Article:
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Myth and Archive: A Theory of Latin American Narrative: 3 (Cambridge Studies in Latin American and Iberian Literature, Series Number 3)

Myth and Archive: A Theory of Latin American Narrative: 3 (Cambridge Studies in Latin American and Iberian Literature, Series Number 3)

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EchevarrÌa
Cambridge University Press
Edition: Revised ed., 1/12/2008
EAN 9780521023993, ISBN10: 0521023998

Paperback, 260 pages, 22.9 x 15.2 x 1.7 cm
Language: English

This book offers a theory about the origin and evolution of the Latin American narrative, and about the emergence of the modern novel. It argues that the novel developed from the discourse of the law in the Spanish Empire during the sixteenth century, while many of the early historical documents concerning the New World assumed the same forms, furnished by the notarial arts. Thus, both the novel and these first Latin American narratives imitated the language of authority. The book explores how the same process is repeated in two key moments in the history of the Latin American narrative. In the nineteenth century, the model was the discourse of scientific travellers such as von Humboldt and Darwin, while in the twentieth century, the discourse of anthropology - the study of language and myth - has come to shape the narrative. Professor González Echevarría's theoretical approach is drawn from a reading of Carpentier's Los pasos perdidos, and the book centres on major figures in the tradition such as Columbus, Garcilaso el Inca, Sarmiento, Gallegos, Borges and Garcia Marquez.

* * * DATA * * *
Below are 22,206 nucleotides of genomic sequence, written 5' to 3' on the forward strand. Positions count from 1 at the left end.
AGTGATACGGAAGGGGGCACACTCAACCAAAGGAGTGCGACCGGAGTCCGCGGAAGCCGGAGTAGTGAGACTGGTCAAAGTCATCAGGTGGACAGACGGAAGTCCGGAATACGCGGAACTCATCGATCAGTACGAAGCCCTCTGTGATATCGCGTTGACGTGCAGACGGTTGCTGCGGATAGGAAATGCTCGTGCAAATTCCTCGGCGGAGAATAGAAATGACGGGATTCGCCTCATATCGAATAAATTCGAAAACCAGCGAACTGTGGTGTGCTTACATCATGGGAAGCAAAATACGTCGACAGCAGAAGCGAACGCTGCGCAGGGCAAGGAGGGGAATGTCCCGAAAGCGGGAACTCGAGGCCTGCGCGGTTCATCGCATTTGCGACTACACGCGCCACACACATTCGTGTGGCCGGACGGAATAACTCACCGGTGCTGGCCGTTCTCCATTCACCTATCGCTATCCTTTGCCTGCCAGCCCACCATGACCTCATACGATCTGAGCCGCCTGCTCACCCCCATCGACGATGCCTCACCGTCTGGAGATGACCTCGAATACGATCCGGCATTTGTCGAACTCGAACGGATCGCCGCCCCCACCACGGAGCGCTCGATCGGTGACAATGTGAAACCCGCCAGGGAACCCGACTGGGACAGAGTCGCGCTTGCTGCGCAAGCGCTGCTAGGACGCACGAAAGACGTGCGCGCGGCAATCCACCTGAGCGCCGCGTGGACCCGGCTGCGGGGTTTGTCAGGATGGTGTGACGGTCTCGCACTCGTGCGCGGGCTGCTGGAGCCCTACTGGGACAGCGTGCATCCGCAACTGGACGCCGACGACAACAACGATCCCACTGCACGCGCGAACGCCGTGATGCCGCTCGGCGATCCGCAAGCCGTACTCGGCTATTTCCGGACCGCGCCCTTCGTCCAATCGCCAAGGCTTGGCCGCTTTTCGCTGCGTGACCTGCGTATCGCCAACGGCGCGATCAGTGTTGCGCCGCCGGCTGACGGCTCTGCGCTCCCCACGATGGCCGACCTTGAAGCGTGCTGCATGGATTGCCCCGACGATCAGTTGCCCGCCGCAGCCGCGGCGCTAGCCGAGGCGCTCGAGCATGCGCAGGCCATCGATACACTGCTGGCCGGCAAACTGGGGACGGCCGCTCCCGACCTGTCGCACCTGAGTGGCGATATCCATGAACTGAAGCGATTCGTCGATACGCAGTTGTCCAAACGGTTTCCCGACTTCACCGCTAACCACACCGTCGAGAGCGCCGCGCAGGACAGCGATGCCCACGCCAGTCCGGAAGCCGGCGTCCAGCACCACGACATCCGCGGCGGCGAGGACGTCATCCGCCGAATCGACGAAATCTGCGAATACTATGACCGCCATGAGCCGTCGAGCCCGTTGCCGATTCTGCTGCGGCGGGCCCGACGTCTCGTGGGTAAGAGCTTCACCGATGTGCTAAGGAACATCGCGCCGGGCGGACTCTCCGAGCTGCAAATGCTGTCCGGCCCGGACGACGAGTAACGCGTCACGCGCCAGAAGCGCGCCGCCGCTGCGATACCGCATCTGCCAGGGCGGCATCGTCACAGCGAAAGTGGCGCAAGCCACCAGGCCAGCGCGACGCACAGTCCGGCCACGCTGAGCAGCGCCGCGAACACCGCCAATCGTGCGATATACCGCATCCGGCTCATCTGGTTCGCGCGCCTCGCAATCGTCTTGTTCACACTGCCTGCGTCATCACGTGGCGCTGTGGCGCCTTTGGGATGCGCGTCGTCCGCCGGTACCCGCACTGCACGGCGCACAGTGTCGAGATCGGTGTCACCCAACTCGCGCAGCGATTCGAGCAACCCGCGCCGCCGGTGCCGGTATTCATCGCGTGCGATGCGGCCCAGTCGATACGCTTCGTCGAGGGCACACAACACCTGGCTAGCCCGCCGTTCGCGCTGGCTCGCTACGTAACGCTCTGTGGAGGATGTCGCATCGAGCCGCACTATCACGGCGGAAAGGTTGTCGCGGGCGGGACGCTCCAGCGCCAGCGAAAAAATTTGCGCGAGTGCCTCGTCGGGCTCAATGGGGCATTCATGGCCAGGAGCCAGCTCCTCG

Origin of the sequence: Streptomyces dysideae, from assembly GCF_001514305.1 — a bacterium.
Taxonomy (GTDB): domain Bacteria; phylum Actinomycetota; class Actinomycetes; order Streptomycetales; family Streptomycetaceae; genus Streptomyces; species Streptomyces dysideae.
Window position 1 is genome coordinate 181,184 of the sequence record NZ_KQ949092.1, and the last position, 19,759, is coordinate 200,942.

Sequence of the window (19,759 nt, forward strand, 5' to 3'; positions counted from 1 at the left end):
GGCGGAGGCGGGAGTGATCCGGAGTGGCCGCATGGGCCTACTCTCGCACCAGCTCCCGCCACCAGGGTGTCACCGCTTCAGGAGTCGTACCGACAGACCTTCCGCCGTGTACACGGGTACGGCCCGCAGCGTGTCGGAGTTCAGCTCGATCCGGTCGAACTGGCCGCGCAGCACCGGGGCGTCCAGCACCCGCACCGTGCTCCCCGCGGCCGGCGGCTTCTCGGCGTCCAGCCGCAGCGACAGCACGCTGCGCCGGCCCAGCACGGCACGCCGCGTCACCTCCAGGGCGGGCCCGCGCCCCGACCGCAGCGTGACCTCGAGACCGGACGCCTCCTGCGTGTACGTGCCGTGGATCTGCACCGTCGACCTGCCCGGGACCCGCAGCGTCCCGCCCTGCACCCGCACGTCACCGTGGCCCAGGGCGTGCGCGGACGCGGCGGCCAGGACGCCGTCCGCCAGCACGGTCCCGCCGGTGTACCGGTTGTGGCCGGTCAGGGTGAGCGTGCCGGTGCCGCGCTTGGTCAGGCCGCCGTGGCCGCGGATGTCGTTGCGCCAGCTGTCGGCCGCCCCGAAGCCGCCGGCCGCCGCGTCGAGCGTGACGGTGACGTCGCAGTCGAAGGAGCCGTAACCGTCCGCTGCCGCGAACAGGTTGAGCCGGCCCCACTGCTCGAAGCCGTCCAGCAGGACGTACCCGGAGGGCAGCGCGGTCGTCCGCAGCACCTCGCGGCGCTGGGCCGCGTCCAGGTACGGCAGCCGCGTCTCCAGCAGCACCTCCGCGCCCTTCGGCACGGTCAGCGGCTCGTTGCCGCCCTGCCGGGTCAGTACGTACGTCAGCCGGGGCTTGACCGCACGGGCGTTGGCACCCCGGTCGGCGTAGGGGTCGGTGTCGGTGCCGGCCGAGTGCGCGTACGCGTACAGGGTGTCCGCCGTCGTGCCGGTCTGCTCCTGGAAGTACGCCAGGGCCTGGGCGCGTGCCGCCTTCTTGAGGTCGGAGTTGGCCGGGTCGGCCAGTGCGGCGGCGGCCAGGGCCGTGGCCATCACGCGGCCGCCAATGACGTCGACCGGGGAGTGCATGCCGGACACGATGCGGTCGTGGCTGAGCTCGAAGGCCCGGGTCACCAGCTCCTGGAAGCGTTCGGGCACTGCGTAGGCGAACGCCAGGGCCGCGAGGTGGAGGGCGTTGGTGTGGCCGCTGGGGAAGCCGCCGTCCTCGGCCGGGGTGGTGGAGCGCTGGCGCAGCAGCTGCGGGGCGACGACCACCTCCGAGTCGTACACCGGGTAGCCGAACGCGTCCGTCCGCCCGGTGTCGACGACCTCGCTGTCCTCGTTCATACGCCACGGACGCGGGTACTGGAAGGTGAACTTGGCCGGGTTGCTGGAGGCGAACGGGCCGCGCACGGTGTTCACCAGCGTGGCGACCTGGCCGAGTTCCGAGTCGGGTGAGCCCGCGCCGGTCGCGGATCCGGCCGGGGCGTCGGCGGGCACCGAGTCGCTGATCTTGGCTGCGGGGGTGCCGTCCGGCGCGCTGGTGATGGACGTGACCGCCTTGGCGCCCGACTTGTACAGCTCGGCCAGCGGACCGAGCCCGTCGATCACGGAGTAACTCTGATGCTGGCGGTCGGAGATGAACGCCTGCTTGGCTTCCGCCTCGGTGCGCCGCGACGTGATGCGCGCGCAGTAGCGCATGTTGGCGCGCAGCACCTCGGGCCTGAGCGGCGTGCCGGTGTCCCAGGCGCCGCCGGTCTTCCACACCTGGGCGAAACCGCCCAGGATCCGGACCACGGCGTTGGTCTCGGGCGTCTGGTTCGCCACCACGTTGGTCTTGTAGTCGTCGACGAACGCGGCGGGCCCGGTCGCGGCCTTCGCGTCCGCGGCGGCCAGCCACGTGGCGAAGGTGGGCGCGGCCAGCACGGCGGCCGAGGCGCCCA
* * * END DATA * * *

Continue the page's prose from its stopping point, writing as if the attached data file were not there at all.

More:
Acknowledgements
Preface
1. A clearing in the jungle
from Santa Monica to Macondo
2. The law of the letter
Garcilaso's Comentarios
3. A lost world re-discovered
Sarmiento's Facundo and E. da Cunha's Os Sertoes
4. The novel as myth and archive
ruins and relics of TIön
Notes
Bibliography
Index.